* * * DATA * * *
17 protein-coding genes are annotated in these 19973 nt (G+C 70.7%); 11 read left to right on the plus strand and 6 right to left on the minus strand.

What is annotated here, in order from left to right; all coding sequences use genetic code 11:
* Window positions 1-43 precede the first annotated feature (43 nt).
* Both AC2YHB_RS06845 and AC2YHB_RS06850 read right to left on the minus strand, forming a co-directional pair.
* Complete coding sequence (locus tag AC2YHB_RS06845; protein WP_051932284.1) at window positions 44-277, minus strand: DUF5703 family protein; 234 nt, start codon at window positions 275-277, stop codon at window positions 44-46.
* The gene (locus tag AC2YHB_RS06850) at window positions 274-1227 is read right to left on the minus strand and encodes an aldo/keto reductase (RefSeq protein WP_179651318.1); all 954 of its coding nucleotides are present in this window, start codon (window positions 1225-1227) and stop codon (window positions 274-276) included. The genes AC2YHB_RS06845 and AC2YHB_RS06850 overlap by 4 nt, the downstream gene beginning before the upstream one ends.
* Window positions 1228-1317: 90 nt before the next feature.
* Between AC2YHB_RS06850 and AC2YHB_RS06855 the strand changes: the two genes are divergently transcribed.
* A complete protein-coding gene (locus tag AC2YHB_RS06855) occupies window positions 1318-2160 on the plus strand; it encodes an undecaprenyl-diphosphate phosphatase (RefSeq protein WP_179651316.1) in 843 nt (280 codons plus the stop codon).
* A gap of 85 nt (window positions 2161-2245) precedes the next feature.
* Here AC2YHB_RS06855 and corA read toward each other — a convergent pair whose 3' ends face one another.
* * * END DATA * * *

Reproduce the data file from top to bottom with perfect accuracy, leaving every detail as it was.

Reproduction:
17 protein-coding genes are annotated in these 19973 nt (G+C 70.7%); 11 read left to right on the plus strand and 6 right to left on the minus strand.

What is annotated here, in order from left to right; all coding sequences use genetic code 11:
* Window positions 1-43 precede the first annotated feature (43 nt).
* Both AC2YHB_RS06845 and AC2YHB_RS06850 read right to left on the minus strand, forming a co-directional pair.
* Complete coding sequence (locus tag AC2YHB_RS06845; protein WP_051932284.1) at window positions 44-277, minus strand: DUF5703 family protein; 234 nt, start codon at window positions 275-277, stop codon at window positions 44-46.
* The gene (locus tag AC2YHB_RS06850) at window positions 274-1227 is read right to left on the minus strand and encodes an aldo/keto reductase (RefSeq protein WP_179651318.1); all 954 of its coding nucleotides are present in this window, start codon (window positions 1225-1227) and stop codon (window positions 274-276) included. The genes AC2YHB_RS06845 and AC2YHB_RS06850 overlap by 4 nt, the downstream gene beginning before the upstream one ends.
* Window positions 1228-1317: 90 nt before the next feature.
* Between AC2YHB_RS06850 and AC2YHB_RS06855 the strand changes: the two genes are divergently transcribed.
* A complete protein-coding gene (locus tag AC2YHB_RS06855) occupies window positions 1318-2160 on the plus strand; it encodes an undecaprenyl-diphosphate phosphatase (RefSeq protein WP_179651316.1) in 843 nt (280 codons plus the stop codon).
* A gap of 85 nt (window positions 2161-2245) precedes the next feature.
* Here AC2YHB_RS06855 and corA read toward each other — a convergent pair whose 3' ends face one another.